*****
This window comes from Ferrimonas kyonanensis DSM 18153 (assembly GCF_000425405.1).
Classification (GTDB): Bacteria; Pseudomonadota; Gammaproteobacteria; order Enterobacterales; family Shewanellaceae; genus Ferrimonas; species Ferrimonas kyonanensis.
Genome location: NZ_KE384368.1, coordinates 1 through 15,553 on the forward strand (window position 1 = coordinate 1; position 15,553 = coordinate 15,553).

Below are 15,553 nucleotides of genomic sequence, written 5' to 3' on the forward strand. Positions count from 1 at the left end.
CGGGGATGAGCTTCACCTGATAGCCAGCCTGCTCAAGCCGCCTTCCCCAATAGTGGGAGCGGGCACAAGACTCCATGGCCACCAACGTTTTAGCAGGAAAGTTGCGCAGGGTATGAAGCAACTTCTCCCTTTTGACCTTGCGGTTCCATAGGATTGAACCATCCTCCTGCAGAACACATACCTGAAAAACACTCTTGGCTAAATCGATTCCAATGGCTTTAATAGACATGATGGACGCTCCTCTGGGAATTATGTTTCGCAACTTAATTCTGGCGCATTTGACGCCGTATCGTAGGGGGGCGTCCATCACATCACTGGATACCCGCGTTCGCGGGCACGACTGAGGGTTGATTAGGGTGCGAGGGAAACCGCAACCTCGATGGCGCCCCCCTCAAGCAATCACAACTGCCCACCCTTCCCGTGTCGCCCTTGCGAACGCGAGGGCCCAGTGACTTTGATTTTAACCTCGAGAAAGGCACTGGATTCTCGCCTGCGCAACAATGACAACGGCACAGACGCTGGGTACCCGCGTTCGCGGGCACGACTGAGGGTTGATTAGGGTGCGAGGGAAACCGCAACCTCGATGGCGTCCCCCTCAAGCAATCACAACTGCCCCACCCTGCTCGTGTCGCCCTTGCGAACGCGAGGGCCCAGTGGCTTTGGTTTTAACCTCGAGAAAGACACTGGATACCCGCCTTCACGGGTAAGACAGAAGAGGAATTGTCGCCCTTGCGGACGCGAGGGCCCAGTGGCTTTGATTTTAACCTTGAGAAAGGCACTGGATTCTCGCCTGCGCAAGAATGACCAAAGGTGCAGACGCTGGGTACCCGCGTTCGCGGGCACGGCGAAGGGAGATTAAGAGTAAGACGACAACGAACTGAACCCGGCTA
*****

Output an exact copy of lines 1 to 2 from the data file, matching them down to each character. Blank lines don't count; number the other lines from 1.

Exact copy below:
This window comes from Ferrimonas kyonanensis DSM 18153 (assembly GCF_000425405.1).
Classification (GTDB): Bacteria; Pseudomonadota; Gammaproteobacteria; order Enterobacterales; family Shewanellaceae; genus Ferrimonas; species Ferrimonas kyonanensis.